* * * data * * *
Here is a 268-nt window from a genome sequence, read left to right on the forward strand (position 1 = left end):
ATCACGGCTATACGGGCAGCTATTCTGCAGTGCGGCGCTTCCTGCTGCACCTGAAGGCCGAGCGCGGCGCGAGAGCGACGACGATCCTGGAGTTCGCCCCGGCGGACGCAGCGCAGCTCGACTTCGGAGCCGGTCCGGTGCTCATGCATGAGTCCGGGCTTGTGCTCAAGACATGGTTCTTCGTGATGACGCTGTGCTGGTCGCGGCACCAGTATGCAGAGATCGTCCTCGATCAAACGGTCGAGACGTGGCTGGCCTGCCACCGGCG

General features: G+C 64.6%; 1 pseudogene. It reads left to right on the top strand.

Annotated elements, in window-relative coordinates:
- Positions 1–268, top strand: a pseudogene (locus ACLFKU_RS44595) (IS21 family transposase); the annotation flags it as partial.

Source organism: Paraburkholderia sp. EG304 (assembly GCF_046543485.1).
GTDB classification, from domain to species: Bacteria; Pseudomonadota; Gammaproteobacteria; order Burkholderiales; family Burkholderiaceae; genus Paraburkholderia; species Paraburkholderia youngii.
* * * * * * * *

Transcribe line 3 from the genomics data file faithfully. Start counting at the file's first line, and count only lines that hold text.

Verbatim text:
General features: G+C 64.6%; 1 pseudogene. It reads left to right on the top strand.